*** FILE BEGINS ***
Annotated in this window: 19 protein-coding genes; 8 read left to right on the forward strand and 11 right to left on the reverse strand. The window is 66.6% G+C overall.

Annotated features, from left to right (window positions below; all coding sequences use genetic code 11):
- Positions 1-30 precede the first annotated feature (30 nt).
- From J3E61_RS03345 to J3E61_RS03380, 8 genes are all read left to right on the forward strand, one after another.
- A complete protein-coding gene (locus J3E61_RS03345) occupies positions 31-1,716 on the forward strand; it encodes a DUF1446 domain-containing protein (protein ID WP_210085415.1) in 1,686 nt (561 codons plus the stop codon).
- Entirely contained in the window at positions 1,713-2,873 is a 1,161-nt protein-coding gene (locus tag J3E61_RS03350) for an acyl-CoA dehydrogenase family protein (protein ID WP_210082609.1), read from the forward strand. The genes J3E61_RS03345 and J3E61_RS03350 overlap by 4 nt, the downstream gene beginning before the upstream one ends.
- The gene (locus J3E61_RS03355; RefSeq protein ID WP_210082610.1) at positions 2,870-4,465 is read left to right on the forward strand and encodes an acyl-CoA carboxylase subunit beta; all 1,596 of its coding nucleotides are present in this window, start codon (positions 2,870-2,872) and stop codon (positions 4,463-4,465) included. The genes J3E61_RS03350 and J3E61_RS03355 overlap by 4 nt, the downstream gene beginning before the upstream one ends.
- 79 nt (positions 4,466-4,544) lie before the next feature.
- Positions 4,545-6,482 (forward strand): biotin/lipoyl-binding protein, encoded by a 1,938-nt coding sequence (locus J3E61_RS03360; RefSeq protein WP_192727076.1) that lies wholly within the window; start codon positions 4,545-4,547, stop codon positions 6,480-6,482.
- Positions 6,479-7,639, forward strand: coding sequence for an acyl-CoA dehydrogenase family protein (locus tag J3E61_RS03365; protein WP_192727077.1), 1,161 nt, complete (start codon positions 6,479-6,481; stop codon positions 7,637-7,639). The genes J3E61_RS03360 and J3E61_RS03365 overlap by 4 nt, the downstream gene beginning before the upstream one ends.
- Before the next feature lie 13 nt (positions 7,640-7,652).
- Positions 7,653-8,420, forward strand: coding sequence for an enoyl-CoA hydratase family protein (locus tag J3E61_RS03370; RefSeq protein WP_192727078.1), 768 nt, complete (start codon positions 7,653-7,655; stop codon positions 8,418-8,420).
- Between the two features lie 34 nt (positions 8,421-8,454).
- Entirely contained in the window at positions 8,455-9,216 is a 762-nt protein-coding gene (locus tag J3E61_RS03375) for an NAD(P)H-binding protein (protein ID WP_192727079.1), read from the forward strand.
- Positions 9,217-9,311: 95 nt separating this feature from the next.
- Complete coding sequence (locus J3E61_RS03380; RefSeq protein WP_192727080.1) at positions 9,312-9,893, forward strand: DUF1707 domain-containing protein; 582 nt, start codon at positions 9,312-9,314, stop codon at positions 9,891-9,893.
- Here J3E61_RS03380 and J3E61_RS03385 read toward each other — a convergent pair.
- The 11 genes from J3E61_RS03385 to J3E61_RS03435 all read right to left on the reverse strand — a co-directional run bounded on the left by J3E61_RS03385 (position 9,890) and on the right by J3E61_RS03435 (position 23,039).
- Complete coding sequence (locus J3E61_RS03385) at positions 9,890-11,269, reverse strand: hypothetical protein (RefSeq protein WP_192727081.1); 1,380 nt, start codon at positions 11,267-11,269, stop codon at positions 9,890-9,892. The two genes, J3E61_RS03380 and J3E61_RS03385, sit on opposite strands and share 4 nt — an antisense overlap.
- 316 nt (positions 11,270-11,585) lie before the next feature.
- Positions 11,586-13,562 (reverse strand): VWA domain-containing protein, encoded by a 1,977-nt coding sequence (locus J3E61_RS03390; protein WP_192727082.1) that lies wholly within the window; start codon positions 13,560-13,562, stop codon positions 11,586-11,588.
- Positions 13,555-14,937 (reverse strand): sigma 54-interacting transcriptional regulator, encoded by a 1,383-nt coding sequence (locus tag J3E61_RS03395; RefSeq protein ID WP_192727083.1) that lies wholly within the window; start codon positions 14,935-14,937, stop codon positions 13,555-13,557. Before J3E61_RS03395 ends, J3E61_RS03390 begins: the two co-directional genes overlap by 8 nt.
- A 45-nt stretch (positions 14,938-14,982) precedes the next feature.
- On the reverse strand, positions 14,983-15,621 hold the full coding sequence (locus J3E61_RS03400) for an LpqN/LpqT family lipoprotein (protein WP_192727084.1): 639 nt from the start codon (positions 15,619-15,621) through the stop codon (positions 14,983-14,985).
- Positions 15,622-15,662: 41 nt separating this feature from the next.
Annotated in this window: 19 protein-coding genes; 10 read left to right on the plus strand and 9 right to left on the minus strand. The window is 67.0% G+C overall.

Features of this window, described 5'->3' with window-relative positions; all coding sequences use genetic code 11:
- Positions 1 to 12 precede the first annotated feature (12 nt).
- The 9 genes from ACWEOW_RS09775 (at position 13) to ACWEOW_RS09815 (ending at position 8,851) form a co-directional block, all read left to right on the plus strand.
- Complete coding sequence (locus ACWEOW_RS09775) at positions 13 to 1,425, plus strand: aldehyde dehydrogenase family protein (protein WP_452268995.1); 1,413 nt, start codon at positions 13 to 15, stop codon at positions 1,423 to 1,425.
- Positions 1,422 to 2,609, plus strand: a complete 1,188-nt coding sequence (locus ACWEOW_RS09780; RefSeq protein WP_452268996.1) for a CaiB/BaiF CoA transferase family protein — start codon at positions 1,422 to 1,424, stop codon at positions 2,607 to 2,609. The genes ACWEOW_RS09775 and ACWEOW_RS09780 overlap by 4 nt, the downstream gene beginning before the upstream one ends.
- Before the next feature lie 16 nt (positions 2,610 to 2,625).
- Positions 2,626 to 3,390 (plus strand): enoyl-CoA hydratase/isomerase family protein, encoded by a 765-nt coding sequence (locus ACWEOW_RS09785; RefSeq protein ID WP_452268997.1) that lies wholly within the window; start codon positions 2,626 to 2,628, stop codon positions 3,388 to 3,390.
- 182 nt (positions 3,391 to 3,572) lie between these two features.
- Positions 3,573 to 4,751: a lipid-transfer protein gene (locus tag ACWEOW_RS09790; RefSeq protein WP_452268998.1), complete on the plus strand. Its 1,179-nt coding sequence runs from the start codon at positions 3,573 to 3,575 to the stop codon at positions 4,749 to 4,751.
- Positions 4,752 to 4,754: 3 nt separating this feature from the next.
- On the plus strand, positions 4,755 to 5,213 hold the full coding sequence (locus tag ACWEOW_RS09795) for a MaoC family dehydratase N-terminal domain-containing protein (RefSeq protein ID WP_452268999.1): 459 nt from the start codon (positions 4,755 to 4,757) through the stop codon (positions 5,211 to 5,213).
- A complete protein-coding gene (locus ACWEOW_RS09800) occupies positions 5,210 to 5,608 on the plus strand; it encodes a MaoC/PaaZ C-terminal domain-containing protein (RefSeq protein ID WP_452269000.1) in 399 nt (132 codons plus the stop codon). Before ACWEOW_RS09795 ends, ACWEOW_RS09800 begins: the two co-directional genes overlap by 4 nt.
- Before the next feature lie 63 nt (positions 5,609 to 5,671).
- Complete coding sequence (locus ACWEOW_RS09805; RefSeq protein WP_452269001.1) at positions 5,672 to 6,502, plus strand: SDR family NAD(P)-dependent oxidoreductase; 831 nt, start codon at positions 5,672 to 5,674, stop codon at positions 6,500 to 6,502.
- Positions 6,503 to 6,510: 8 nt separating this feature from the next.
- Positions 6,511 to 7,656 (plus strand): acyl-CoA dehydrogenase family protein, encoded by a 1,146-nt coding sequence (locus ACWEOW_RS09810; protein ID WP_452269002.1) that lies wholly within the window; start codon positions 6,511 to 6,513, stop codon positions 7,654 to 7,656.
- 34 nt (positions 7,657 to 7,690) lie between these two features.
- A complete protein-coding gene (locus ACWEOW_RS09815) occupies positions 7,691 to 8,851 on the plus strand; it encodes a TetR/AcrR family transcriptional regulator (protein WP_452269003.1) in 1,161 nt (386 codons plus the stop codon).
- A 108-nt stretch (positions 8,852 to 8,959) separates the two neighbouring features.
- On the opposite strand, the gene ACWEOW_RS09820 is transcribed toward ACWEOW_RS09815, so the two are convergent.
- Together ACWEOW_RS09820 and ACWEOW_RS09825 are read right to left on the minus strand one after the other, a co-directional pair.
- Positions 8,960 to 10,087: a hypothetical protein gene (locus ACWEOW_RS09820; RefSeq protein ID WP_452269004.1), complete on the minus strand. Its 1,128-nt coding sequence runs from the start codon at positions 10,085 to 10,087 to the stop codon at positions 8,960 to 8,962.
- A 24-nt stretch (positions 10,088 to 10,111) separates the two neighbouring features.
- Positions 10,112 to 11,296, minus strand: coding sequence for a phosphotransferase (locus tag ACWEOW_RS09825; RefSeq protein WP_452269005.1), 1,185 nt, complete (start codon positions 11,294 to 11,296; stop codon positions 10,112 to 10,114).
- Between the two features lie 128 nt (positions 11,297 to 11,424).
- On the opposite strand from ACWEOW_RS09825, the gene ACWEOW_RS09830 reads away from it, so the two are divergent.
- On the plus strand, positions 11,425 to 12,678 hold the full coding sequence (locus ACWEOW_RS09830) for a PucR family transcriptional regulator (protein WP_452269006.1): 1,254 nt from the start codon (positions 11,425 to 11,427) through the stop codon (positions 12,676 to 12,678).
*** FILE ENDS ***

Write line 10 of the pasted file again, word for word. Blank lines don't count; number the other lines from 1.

- Positions 6,479-7,639, forward strand: coding sequence for an acyl-CoA dehydrogenase family protein (locus tag J3E61_RS03365; protein WP_192727077.1), 1,161 nt, complete (start codon positions 6,479-6,481; stop codon positions 7,637-7,639). The genes J3E61_RS03360 and J3E61_RS03365 overlap by 4 nt, the downstream gene beginning before the upstream one ends.